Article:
Swiss commodities trader Trafigura has just announced that it will disclose its payments to the governments of the 48 countries party to the Extractive Industry Transparency Initiative (EITI), including payments made to national oil companies in exchange for oil and gas, beginning in 2015.
There are three reasons why this is exciting news.
First, the planned Trafigura disclosures will shed light on commodity trading and the sale of crude by national oil companies (NOCs), which occupy a remarkably opaque corner of the petroleum sector. The July 2014 report Big Spenders: Swiss Trading Companies, African Oil and the Risks of Opacity¸ released by NRGI and the Swiss NGOs Swissaid and Berne Declaration, revealed both the size and the secrecy of NOC oil sales. In countries like Azerbaijan, Equatorial Guinea, Iraq and Nigeria, NOC oil sales bring in more than half of total government revenues, yet little is known about these transactions. Swiss trading companies including Trafigura play a major role: they bought around 20 percent of the oil sold by Africa’s top-ten oil producing governments in 2011, 2012 and 2013—those sales were worth a staggering $55 billion. If executed well, the Trafigura reports will help to demystify how NOC oil sales are governed and how much revenue governments collect, which is critical data for parliamentarians, journalists and citizens pushing for greater accountability in the countries where oil is drilled.
Second, Trafigura’s move demonstrates that corporate reporting on payments associated with trading activities is absolutely viable. The company would not have volunteered to do something prohibitively expensive or that might damage its commercial interests. This provides yet another reason why the Swiss government should include trading activities in the mandatory reporting legislation that it’s planning to enact. Rather than simply copying the current EU regulations, which focus on payments stemming from exploration and production activities, Switzerland should pass a law that reflects its status as a global headquarters for commodity trading. While voluntary initiatives like the EITI can get the ball rolling, governments with jurisdiction over companies should pass legislation in order to broaden and solidify good reporting practices.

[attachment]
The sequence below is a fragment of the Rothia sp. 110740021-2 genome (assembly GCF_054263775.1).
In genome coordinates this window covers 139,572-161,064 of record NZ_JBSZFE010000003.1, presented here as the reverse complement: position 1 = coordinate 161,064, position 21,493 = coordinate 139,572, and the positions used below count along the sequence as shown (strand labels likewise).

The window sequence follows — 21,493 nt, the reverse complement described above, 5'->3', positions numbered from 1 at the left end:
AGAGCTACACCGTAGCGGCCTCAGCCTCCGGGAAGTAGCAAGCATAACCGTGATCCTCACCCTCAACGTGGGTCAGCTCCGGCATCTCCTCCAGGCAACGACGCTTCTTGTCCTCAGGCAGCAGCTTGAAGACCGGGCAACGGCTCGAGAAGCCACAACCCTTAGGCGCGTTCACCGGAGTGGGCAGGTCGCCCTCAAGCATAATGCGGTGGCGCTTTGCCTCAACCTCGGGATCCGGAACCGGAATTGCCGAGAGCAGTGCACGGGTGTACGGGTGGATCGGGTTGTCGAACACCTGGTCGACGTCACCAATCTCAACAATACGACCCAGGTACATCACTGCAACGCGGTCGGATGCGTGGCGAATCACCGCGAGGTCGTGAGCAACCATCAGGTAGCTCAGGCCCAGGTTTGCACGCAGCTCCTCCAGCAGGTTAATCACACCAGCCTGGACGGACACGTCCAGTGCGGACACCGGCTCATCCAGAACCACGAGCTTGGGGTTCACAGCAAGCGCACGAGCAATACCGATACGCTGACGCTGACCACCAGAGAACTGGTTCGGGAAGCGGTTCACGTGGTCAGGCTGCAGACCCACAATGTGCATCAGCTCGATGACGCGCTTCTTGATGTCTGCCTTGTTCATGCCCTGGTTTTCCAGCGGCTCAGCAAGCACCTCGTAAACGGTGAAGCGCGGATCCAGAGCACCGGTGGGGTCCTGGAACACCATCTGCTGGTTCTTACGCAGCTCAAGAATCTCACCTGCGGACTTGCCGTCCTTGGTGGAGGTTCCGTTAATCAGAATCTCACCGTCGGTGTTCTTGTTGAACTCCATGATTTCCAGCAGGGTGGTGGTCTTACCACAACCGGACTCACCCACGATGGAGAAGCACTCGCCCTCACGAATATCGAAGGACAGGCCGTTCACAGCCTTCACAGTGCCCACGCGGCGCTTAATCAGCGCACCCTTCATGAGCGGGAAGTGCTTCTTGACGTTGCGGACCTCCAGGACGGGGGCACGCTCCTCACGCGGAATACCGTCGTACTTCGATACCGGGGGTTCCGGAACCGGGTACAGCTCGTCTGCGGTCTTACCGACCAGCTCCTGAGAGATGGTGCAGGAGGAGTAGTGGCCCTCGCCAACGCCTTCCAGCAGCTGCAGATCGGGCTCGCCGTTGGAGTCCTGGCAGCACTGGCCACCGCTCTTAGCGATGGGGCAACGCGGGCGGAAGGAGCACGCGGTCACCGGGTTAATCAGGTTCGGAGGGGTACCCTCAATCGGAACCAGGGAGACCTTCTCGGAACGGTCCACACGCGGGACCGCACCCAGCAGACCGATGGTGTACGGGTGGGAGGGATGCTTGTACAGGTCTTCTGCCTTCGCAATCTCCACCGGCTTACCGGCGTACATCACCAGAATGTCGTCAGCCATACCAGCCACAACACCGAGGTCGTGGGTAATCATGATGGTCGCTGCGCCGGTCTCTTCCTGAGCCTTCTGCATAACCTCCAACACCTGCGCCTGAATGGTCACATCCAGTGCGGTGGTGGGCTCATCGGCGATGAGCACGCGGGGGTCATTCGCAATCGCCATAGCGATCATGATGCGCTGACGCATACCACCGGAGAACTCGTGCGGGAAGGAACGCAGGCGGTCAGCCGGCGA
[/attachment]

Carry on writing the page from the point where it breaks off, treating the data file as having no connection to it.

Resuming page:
Third, Trafigura paired its decision to join the EITI with a commitment to actually become more transparent. While the EITI requires extensive reporting by its implementing countries, its corporate members need only make a modest financial contribution and endorse broadly worded principles. We commend Trafigura for taking a forward-looking stance rather than a purely defensive one. Now that
the EITI incorporates commodity sales, the time has come for other trading companies to affirm their commitment to transparency by both joining the EITI and actually disclosing more information. Doing just the former is not enough.
So overall this is very welcome news—but there are some concerns, and traders can certainly go farther to help those seeking accountability in resource-rich countries. For example, companies ought also to disclose their payments to those governments that don’t participate in the EITI. Why would transparency be less valuable to citizens in those places? If anything, the fact that a country does not participate in the EITI makes corporate reporting even more crucial—how else will citizens know what revenues their government is collecting?
Also related to scope, Trafigura has committed to report on its tax payments and the payments made when buying oil and gas from NOCs. However, trading companies like Trafigura engage with governments in many more ways than these. The company’s extensive joint ventures with Angola’s NOC, its participation in the Nigerian NOC’s fraud-ridden fuel import market, and the $700 million loan it has offered Ghana’s NOC all illustrate the breadth and diversity of these relationships. Transparency should be a cross-cutting practice, not an exceptional one.
There are several opportunities for changing oil trading’s reputation for secrecy. As the EITI now covers NOC oil sales, implementing countries should provide detailed and reconciled data on these transactions, and be held responsible for fulfilling this commitment. Trading companies like Trafigura can and should disclose payment data from their end, keeping in mind that the data is only useful if it is detailed and comprehensive. Finally, legislation in the countries where companies are domiciled can institutionalize these reporting practices; this is important because citizens in developing countries resource-rich need transparency from the actors least likely to voluntarily provide it. To advance on all three fronts, Trafigura’s encouraging move should be followed by further and broader action.
Alexandra Gillies is NRGI’s head of governance programs.